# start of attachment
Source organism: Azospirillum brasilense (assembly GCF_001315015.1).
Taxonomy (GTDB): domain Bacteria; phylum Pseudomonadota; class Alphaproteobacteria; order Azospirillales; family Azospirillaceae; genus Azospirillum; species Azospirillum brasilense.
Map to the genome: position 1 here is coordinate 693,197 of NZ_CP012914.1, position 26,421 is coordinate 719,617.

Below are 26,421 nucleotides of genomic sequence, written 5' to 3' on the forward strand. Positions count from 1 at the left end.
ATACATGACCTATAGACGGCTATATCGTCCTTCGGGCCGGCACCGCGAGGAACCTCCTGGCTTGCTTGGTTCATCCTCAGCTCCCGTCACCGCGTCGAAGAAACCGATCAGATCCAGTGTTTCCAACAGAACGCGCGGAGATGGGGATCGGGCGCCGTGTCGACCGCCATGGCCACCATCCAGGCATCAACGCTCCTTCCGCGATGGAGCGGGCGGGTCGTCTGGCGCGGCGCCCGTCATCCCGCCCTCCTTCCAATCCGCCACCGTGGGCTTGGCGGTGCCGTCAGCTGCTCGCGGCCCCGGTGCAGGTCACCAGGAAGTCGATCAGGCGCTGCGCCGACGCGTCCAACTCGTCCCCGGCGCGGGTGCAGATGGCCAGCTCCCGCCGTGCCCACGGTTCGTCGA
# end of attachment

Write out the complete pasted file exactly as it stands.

Source organism: Azospirillum brasilense (assembly GCF_001315015.1).
Taxonomy (GTDB): domain Bacteria; phylum Pseudomonadota; class Alphaproteobacteria; order Azospirillales; family Azospirillaceae; genus Azospirillum; species Azospirillum brasilense.
Map to the genome: position 1 here is coordinate 693,197 of NZ_CP012914.1, position 26,421 is coordinate 719,617.

Below are 26,421 nucleotides of genomic sequence, written 5' to 3' on the forward strand. Positions count from 1 at the left end.
ATACATGACCTATAGACGGCTATATCGTCCTTCGGGCCGGCACCGCGAGGAACCTCCTGGCTTGCTTGGTTCATCCTCAGCTCCCGTCACCGCGTCGAAGAAACCGATCAGATCCAGTGTTTCCAACAGAACGCGCGGAGATGGGGATCGGGCGCCGTGTCGACCGCCATGGCCACCATCCAGGCATCAACGCTCCTTCCGCGATGGAGCGGGCGGGTCGTCTGGCGCGGCGCCCGTCATCCCGCCCTCCTTCCAATCCGCCACCGTGGGCTTGGCGGTGCCGTCAGCTGCTCGCGGCCCCGGTGCAGGTCACCAGGAAGTCGATCAGGCGCTGCGCCGACGCGTCCAACTCGTCCCCGGCGCGGGTGCAGATGGCCAGCTCCCGCCGTGCCCACGGTTCGTCGA